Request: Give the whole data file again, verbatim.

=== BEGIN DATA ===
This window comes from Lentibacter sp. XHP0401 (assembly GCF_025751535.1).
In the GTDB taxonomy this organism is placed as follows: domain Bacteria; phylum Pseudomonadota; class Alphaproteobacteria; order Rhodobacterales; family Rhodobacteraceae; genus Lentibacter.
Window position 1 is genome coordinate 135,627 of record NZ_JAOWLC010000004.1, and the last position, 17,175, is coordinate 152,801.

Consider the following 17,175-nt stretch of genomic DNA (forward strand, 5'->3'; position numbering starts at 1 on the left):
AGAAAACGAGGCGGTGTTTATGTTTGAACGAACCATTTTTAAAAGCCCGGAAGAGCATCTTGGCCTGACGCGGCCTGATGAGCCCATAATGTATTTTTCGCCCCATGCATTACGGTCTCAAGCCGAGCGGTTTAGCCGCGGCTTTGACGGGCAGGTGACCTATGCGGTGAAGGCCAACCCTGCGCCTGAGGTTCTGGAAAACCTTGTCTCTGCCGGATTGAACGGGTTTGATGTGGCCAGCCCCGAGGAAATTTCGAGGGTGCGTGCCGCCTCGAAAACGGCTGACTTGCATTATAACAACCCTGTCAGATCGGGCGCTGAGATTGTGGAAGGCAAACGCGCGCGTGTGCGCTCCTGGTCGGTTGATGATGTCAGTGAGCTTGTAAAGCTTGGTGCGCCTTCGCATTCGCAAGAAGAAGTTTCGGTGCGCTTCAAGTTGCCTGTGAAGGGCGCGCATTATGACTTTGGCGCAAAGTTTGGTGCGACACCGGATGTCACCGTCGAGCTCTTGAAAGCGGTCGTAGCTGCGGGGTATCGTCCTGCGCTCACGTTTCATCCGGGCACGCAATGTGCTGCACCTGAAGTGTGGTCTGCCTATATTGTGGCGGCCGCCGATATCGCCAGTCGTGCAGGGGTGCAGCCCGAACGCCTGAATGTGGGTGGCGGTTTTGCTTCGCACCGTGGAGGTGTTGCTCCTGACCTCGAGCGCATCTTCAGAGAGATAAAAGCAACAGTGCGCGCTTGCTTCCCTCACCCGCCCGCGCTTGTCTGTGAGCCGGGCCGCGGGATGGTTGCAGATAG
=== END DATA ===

This window comes from Lentibacter sp. XHP0401 (assembly GCF_025751535.1).
In the GTDB taxonomy this organism is placed as follows: domain Bacteria; phylum Pseudomonadota; class Alphaproteobacteria; order Rhodobacterales; family Rhodobacteraceae; genus Lentibacter.
Window position 1 is genome coordinate 135,627 of record NZ_JAOWLC010000004.1, and the last position, 17,175, is coordinate 152,801.

Consider the following 17,175-nt stretch of genomic DNA (forward strand, 5'->3'; position numbering starts at 1 on the left):
AGAAAACGAGGCGGTGTTTATGTTTGAACGAACCATTTTTAAAAGCCCGGAAGAGCATCTTGGCCTGACGCGGCCTGATGAGCCCATAATGTATTTTTCGCCCCATGCATTACGGTCTCAAGCCGAGCGGTTTAGCCGCGGCTTTGACGGGCAGGTGACCTATGCGGTGAAGGCCAACCCTGCGCCTGAGGTTCTGGAAAACCTTGTCTCTGCCGGATTGAACGGGTTTGATGTGGCCAGCCCCGAGGAAATTTCGAGGGTGCGTGCCGCCTCGAAAACGGCTGACTTGCATTATAACAACCCTGTCAGATCGGGCGCTGAGATTGTGGAAGGCAAACGCGCGCGTGTGCGCTCCTGGTCGGTTGATGATGTCAGTGAGCTTGTAAAGCTTGGTGCGCCTTCGCATTCGCAAGAAGAAGTTTCGGTGCGCTTCAAGTTGCCTGTGAAGGGCGCGCATTATGACTTTGGCGCAAAGTTTGGTGCGACACCGGATGTCACCGTCGAGCTCTTGAAAGCGGTCGTAGCTGCGGGGTATCGTCCTGCGCTCACGTTTCATCCGGGCACGCAATGTGCTGCACCTGAAGTGTGGTCTGCCTATATTGTGGCGGCCGCCGATATCGCCAGTCGTGCAGGGGTGCAGCCCGAACGCCTGAATGTGGGTGGCGGTTTTGCTTCGCACCGTGGAGGTGTTGCTCCTGACCTCGAGCGCATCTTCAGAGAGATAAAAGCAACAGTGCGCGCTTGCTTCCCTCACCCGCCCGCGCTTGTCTGTGAGCCGGGCCGCGGGATGGTTGCAGATAG